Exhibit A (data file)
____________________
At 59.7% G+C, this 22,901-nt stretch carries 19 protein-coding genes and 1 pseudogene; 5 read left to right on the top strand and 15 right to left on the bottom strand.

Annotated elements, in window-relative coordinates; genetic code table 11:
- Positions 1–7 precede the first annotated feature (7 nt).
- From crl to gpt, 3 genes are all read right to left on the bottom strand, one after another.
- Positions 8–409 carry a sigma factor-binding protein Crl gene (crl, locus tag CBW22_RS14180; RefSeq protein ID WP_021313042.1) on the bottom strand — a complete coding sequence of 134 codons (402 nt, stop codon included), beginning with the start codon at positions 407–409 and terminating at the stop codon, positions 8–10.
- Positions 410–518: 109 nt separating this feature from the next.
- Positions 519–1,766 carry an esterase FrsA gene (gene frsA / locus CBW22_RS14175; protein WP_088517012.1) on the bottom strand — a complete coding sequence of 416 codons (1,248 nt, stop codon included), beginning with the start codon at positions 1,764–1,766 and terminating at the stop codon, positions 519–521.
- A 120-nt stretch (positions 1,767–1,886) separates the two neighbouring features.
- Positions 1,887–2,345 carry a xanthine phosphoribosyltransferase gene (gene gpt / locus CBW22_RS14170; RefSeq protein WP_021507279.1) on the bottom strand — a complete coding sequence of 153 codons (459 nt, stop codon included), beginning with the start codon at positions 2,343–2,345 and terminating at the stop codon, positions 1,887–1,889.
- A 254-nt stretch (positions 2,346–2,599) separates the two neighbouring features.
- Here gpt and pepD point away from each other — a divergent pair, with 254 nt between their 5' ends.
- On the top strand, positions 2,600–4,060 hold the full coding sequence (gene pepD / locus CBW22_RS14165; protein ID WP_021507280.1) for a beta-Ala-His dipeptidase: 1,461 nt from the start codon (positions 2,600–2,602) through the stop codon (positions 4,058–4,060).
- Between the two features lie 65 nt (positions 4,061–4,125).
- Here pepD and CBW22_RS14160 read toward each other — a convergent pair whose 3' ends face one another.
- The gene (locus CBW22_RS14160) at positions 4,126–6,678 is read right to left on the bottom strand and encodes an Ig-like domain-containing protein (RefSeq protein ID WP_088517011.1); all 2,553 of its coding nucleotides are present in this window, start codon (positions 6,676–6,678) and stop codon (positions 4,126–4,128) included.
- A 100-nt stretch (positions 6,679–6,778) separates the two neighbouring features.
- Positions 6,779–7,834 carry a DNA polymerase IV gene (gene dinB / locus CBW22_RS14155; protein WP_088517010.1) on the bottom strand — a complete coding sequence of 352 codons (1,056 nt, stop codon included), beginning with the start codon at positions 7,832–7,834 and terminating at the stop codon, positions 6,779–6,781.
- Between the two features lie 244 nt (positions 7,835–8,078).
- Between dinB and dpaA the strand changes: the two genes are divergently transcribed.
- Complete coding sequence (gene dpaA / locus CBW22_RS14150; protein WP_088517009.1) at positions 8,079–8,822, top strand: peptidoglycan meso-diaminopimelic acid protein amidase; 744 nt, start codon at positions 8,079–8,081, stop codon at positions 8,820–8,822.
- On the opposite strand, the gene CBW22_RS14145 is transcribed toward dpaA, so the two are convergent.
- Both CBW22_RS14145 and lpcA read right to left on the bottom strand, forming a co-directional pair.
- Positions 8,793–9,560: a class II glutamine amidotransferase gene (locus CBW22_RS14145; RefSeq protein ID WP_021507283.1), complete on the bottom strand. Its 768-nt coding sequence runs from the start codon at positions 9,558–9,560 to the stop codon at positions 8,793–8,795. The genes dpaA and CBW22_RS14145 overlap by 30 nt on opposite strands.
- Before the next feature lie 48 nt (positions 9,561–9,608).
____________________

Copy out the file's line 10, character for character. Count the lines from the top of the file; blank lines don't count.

- A 254-nt stretch (positions 2,346–2,599) separates the two neighbouring features.